It’s another sunny December day in West Texas, and Jim Crawford crosses the fifth and final cattle guard on his two-hour drive to the McManus Ranch from his home near Ballinger. Crawford is there to shoe horses, as he has been doing on this ranch since the early 1970s. He pulls his trailer to a convenient spot near the barn.
He wears denim, lace-up boots, suspenders and his signature red-and-white polka-dot welding cap. Last he ties on the leather farrier apron he stitched himself. Crawford is wearing the same outfit I remember him always wearing when he visited as I grew up on this ranch. My dad, Beaver McManus, a member of Concho Valley Electric Cooperative, says it’s the same uniform young Crawford wore the day he met him as a junior high boy when he came out to the ranch with his great-uncle Houston Crawford.
When you live this far out, you look forward to visitors. The days that Crawford comes to the ranch to shoe horses are days filled with storytelling. More often than not, farriers become lifelong friends with horse owners. “I couldn’t have gotten along without him the last 30 years,” Dad says. “He’s more than someone who just came out to shoe our horses. He’s part of our extended family.”
Farrier, derived from the Latin word ferrarius, meaning blacksmith, is the professional name given to horseshoers. Many prefer to be called farriers, but others, like Crawford, prefer the simpler term “horseshoer.” No matter what they’re called, they’re necessary to the state’s equine industry.
Crawford recalls first getting the horseshoeing gig at the ranch. Houston asked him to meet at the mailbox before dawn, and the young shoer beat him there. “I think that impressed him, that he didn’t have to wait on me,” says Crawford, a member of Coleman County Electric Cooperative. Houston welcomed him to the house and made his signature extra-strong coffee. “It was boiling in the cup,” Crawford laughs. “I thought, jeez, how does his system handle that? Must be cast iron.” Nearly 50 years later, he still remembers the gray horse he shod that day.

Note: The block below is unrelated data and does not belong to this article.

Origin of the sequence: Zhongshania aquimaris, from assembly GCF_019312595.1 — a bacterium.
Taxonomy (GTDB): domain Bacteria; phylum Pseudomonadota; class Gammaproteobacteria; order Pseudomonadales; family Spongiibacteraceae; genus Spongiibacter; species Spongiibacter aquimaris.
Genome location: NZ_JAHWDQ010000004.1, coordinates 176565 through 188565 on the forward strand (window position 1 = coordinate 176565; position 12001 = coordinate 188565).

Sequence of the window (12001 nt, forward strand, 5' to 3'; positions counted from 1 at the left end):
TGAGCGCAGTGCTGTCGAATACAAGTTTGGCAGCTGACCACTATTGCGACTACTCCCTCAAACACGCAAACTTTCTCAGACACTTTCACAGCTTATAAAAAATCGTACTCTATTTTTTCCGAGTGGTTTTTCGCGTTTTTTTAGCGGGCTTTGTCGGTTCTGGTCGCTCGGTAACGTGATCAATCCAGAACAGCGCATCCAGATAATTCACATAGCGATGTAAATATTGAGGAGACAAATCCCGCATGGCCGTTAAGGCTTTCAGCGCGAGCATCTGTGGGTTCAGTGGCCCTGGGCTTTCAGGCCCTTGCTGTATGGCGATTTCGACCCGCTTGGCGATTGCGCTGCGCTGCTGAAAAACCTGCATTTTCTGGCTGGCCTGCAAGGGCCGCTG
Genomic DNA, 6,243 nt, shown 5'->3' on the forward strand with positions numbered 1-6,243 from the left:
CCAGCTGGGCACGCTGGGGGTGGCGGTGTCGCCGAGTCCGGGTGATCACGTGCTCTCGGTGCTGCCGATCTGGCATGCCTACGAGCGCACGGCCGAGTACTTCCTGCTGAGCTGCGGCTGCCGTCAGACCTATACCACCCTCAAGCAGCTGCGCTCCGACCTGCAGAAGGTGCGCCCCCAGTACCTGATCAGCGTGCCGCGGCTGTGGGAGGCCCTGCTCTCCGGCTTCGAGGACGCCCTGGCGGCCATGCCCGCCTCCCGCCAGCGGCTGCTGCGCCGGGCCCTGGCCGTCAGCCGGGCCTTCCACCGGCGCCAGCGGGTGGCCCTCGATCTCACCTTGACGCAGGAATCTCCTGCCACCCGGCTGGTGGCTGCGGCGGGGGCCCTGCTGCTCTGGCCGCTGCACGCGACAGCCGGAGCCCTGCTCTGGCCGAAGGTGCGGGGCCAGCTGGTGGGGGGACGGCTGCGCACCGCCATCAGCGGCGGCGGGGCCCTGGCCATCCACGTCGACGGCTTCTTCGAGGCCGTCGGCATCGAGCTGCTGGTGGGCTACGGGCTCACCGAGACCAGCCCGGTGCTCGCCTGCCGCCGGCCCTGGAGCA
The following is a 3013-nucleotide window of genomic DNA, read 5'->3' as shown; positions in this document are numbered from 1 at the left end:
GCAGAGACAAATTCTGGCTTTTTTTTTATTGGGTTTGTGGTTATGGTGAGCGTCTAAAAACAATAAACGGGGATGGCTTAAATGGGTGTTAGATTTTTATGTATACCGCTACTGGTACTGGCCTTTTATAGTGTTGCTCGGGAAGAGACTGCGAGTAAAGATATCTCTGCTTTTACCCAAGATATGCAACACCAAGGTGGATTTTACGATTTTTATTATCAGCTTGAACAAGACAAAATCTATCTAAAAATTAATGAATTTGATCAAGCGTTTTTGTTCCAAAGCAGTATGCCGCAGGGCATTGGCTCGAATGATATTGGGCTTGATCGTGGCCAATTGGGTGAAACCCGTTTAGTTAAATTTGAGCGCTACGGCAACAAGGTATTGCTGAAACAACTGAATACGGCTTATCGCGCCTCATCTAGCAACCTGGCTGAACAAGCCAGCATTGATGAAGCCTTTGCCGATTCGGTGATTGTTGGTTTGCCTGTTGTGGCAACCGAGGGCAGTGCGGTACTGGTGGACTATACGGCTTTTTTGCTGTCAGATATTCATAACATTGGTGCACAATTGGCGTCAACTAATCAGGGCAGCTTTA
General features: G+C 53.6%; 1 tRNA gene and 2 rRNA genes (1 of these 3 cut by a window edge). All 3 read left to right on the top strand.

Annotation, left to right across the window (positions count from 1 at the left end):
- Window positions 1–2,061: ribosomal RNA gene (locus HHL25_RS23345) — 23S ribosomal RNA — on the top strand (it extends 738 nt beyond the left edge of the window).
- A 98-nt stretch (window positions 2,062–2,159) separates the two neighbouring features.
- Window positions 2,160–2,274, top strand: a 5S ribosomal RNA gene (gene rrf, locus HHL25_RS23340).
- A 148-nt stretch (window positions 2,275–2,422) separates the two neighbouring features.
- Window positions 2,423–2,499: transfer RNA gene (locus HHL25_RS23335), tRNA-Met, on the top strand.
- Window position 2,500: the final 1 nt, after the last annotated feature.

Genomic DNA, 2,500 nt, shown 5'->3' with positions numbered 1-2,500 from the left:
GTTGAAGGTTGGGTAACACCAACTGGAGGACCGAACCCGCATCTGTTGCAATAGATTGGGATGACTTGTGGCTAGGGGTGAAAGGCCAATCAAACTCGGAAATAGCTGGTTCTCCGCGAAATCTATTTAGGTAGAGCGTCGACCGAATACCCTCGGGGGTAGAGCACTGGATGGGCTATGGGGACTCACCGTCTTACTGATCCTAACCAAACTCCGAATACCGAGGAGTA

Crawford loves his work, but he originally dreamed of becoming a calf roper.
“I had a lot of try, but I didn’t have the talent,” he jokes.
“I could win fifth if they were paying four.” The first horse Crawford shod was his own calf roping horse, Wimp, named after the horse’s grandfather, Wimpy P-1, born on the King Ranch and the first horse registered with the American Quarter Horse Association. Crawford hoped a regular horseshoeing clientele would enable him to stay at the roping gig longer.
In the spring of 1972, Crawford used his GI Bill benefits to go to horseshoeing school. An outbreak of screwworms in the summer of ’72 forced ranchers to ride their land daily to monitor their livestock. This created high demand for farriers. Crawford was getting calls to book his services before he’d completed the 10-week course. When he finished, he had a satisfying work schedule and a long list of clients. He became so busy shoeing horses he never returned to roping.
Crawford’s customers come to him through word-of-mouth recommendations. A stack of spiral notebooks tell the stories and names of most horses he’s shod through the decades.
“Showing up and having the shoe stay on made my career,” Crawford says. “When I first started, guys used their horses hard.” Originally, nearly 100% of his clients were ranchers with working horses. Now more than half are pleasure horses.
Texas ranks No. 1 in the nation for its inventory of horses, ponies, mules, burros and donkeys. Though there’s been a transition in the horse’s function from work to pleasure, horses are still big business in Texas and create a constant demand for farriers.